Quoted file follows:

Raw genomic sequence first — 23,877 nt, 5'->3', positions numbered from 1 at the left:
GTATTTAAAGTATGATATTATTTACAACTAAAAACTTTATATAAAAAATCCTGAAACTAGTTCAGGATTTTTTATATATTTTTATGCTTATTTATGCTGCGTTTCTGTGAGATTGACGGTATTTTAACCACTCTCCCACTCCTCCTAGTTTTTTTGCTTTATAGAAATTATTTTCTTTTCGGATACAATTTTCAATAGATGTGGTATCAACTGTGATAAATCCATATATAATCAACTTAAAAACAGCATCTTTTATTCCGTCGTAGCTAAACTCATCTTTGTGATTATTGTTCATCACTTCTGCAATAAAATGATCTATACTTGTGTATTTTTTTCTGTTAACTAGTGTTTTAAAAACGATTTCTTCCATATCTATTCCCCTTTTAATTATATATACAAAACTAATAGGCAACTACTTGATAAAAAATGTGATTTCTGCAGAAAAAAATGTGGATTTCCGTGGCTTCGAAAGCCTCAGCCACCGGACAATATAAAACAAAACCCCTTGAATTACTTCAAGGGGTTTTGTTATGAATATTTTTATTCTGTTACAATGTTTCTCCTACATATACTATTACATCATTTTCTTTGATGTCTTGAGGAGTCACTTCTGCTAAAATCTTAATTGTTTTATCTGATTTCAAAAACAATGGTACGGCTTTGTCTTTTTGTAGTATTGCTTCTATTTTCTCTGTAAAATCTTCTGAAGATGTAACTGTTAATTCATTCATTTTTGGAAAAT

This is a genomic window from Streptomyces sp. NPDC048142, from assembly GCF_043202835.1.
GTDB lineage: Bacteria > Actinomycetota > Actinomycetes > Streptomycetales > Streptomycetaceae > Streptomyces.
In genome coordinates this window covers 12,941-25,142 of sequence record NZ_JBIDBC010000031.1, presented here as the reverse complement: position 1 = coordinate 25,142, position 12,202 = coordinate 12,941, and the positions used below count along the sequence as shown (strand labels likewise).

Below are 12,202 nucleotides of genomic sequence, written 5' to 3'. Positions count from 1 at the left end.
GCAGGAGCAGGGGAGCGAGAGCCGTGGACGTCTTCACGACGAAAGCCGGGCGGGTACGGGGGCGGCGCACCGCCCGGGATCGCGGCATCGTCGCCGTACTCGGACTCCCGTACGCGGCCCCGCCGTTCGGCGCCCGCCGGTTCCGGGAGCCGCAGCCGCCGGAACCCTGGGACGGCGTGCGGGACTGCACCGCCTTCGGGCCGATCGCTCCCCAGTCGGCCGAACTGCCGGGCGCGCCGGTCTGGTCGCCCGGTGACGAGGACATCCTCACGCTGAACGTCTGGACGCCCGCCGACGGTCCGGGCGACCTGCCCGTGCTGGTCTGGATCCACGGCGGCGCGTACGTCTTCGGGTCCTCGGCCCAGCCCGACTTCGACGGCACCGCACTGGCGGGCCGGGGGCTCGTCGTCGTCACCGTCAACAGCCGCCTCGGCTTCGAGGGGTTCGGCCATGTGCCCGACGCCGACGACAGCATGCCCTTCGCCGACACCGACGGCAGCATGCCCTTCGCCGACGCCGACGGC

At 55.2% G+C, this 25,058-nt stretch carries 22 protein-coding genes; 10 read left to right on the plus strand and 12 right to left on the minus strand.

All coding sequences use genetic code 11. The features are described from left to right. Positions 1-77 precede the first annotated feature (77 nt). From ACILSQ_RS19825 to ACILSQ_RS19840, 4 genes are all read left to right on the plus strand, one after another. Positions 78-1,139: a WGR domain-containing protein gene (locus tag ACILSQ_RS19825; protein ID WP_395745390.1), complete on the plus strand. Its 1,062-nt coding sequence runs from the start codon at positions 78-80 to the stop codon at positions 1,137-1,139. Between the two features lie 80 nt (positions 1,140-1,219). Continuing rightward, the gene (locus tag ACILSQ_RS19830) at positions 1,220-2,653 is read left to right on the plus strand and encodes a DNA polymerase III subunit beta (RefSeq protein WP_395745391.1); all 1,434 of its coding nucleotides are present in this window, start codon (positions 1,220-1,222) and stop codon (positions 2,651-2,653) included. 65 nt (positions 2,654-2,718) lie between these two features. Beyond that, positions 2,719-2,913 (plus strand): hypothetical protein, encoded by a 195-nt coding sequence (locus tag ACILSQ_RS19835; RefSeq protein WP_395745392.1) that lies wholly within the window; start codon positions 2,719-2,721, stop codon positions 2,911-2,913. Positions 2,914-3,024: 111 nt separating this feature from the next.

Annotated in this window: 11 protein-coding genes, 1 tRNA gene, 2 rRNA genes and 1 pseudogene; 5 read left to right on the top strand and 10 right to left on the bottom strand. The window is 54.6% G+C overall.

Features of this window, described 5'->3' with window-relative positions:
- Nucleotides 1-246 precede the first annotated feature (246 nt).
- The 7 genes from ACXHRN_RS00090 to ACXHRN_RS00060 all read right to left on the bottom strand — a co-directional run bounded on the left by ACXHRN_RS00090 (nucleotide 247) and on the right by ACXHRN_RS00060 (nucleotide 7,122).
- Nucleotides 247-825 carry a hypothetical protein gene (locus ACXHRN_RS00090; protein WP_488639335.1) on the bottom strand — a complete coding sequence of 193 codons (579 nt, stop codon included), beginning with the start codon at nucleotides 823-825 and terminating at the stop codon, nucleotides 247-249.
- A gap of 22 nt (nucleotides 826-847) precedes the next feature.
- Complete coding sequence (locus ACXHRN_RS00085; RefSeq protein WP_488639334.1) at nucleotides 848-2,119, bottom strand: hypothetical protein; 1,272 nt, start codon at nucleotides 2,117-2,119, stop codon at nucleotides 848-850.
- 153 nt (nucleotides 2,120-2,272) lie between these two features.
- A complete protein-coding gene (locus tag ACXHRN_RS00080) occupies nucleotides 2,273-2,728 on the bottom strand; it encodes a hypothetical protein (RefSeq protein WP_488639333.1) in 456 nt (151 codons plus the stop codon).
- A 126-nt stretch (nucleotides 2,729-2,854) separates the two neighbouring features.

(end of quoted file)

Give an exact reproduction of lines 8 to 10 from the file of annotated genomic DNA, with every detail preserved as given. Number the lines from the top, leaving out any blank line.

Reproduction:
At 55.2% G+C, this 25,058-nt stretch carries 22 protein-coding genes; 10 read left to right on the plus strand and 12 right to left on the minus strand.

All coding sequences use genetic code 11. The features are described from left to right. Positions 1-77 precede the first annotated feature (77 nt). From ACILSQ_RS19825 to ACILSQ_RS19840, 4 genes are all read left to right on the plus strand, one after another. Positions 78-1,139: a WGR domain-containing protein gene (locus tag ACILSQ_RS19825; protein ID WP_395745390.1), complete on the plus strand. Its 1,062-nt coding sequence runs from the start codon at positions 78-80 to the stop codon at positions 1,137-1,139. Between the two features lie 80 nt (positions 1,140-1,219). Continuing rightward, the gene (locus tag ACILSQ_RS19830) at positions 1,220-2,653 is read left to right on the plus strand and encodes a DNA polymerase III subunit beta (RefSeq protein WP_395745391.1); all 1,434 of its coding nucleotides are present in this window, start codon (positions 1,220-1,222) and stop codon (positions 2,651-2,653) included. 65 nt (positions 2,654-2,718) lie between these two features. Beyond that, positions 2,719-2,913 (plus strand): hypothetical protein, encoded by a 195-nt coding sequence (locus tag ACILSQ_RS19835; RefSeq protein WP_395745392.1) that lies wholly within the window; start codon positions 2,719-2,721, stop codon positions 2,911-2,913. Positions 2,914-3,024: 111 nt separating this feature from the next.

Annotated in this window: 11 protein-coding genes, 1 tRNA gene, 2 rRNA genes and 1 pseudogene; 5 read left to right on the top strand and 10 right to left on the bottom strand. The window is 54.6% G+C overall.